Kleptomania is described as the inability to resist an urge to collect things. These things are usually acquired by stealing, and are generally items of little to no value. Kleptomania is an impulse control disorder and may be accompanied by other mental illnesses, such as borderline or schizoid personality disorder. There may also be similarities with obsessive compulsive disorder, such as hoarding or obsessive arranging.


Symptoms of Kleptomania


Kleptomania causes urges that are too irresistible to ignore. Most occurrences happen spontaneously, but there are some reports that patients experiencing anxiety or mood swings may engage in this activity as a way to seek relief. The following list of symptoms give an overview of actions that may indicate kleptomania:

  • An urge to steal items from public places or friends. These items are generally of no value and this activity does not lead to personal gain.
  • Increased tension or anxiety may lead to the urge for stealing.
  • Immense amount of relief and pleasure during the activity.
  • Increased guilt, shame or embarrassment after the fact.
  • Hoarding or obsessive arranging of the stolen items, or secret return of the stolen items to the original owner.


Causes of Kleptomania


The true cause of kleptomania remains a mystery. As with many mental illnesses, it is thought that a brain chemical imbalance may play a role. Additionally, people who come from a family whose history includes mental illness may be subject to these symptoms and others. Symptoms of kleptomania could arise from genetic inheritance, learned from close family members, or result from personal or family drug use. Some treatment options can help to uncover a potential cause for individuals with this disorder.


Diagnosis of Kleptomania


In order to diagnose symptoms of kleptomania, a medical physician will generally perform physical tests to rule out any brain injuries or other physical illness that could be causing symptoms. Once any medical ailment has been ruled out, a psychiatrist or psychologist should perform an evaluation. The assessment of behavior and symptoms will most likely include questions regarding family history of mental illness and drug use, presence of any other known mental illness and several questions regarding current symptoms and behavior. Patients may also be presented with hypothetical scenarios to see if any mental or physical reactions are produced. A compilation of findings should help to determine the proper diagnosis.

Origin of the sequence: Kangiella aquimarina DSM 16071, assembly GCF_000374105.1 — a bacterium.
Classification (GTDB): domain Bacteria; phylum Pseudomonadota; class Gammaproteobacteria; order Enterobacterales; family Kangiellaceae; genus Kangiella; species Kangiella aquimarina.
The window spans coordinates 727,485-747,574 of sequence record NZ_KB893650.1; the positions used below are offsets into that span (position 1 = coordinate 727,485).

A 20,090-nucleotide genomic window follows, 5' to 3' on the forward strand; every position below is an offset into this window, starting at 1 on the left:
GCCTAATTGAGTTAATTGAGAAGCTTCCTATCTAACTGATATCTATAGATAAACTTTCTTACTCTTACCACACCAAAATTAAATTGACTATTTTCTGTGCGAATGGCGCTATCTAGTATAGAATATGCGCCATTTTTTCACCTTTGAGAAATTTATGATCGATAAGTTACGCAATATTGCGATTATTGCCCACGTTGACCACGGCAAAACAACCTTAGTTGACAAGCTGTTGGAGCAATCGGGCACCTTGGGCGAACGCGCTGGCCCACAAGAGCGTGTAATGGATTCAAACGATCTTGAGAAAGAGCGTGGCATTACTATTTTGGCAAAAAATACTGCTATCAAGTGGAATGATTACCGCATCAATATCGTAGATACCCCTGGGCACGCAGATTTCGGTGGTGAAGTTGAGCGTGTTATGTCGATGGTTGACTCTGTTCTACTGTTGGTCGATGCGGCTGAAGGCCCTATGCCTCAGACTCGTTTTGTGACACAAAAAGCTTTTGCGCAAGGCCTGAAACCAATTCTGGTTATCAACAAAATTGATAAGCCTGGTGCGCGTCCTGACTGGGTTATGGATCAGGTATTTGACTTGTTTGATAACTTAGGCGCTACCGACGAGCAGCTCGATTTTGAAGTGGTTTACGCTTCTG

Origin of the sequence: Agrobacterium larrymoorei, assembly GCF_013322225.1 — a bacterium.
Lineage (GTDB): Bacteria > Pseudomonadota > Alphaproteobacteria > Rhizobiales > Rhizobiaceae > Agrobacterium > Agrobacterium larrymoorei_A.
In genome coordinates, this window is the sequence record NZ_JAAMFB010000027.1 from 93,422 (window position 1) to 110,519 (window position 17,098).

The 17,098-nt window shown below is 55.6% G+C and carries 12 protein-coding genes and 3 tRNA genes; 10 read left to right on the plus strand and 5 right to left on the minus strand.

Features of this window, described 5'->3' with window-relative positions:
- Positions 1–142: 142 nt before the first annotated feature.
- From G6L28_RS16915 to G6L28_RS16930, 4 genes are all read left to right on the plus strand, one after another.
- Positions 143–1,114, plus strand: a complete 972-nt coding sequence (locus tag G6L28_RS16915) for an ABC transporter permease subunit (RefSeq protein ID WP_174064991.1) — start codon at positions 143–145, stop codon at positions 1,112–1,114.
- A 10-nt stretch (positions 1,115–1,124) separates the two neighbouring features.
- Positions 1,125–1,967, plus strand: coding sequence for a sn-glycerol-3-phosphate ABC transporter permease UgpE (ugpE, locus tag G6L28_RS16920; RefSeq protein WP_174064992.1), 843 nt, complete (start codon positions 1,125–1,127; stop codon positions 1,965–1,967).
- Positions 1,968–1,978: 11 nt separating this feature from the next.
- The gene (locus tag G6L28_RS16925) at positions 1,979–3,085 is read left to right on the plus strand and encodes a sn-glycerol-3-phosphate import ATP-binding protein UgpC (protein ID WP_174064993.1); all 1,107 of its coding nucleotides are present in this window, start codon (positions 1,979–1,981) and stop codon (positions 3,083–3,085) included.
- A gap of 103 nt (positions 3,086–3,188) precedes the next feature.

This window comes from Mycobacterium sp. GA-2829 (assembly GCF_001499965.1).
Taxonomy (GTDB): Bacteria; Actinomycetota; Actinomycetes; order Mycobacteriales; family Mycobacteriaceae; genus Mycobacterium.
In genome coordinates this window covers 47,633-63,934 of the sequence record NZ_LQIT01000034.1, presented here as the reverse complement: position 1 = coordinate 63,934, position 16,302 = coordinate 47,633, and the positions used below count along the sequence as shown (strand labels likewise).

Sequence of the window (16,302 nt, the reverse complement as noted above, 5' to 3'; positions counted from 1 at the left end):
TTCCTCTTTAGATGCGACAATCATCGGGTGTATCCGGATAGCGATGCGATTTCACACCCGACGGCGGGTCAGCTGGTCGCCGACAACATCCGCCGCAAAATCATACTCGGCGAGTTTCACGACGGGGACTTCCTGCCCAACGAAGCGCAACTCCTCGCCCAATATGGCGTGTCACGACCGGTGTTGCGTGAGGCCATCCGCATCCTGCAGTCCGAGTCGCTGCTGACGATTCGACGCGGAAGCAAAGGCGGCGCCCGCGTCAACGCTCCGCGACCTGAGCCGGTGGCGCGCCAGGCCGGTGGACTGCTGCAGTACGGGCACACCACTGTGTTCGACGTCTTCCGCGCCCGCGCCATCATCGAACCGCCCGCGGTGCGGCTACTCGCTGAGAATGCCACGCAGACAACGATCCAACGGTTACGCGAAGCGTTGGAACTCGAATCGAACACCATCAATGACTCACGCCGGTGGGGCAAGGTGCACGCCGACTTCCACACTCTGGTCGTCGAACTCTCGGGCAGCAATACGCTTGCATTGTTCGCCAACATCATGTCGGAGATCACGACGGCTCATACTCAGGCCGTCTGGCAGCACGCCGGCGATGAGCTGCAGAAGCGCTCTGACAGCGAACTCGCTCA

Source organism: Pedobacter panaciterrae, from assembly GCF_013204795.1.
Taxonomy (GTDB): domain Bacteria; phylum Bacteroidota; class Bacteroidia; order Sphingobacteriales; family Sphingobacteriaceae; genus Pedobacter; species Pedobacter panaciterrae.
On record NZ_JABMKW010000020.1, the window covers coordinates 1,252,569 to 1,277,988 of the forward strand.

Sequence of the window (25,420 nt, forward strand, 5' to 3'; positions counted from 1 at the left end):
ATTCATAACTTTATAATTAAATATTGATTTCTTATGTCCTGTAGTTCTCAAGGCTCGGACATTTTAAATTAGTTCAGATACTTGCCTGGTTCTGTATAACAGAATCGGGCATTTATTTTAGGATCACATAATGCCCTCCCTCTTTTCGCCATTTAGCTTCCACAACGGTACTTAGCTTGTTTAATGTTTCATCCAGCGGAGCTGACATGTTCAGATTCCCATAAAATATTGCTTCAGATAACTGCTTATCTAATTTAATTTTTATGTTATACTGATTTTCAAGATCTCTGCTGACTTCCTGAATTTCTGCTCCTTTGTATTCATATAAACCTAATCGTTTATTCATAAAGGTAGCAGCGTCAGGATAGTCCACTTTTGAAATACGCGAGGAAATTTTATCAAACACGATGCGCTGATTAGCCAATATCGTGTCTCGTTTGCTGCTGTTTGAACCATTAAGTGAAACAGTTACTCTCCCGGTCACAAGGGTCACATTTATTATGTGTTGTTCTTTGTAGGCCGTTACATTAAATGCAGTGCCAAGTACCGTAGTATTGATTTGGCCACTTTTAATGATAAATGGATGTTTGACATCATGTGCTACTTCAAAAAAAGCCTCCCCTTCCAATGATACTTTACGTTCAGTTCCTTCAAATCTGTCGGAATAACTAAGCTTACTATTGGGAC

Treatment Options for Kleptomania


Treatment for kleptomania is important, due to the range of complications that may result from this type of behavior. In addition to the potential for arrest or imprisonment, patients may also become depressed or experience severe anxiety. Kleptomania may lead to eating disorders, compulsive gambling or shopping, drug use, suicidal tendencies or social anxiety. Treatment options generally include traditional medication, therapy and alternative measures to suit. Often, patients may find benefit in participating in multiple types of treatment. Following is a brief list of some options for treating kleptomania:

  • Medication – Depending upon overall condition and personal situation, different types of medication may be recommended. Antidepressants, mood stabilizers and addiction medications are among the list of prescription options that may benefit.
  • Therapy – Many different types of therapy are available to help people who suffer with kleptomania. Individual or group therapy may generate ideas and tactics to prevent symptoms and provide activities that can lead away from this type of behavior. Family therapy may help to clear up events that may be causing symptoms.
  • Alternative therapies – homeopathic solutions and alternative remedies may provide relief on a whole-body basis, leading to clarity, awareness and wellness of the mind. These may include meditation, relaxation techniques or exercise programs, such as yoga or tai-chi.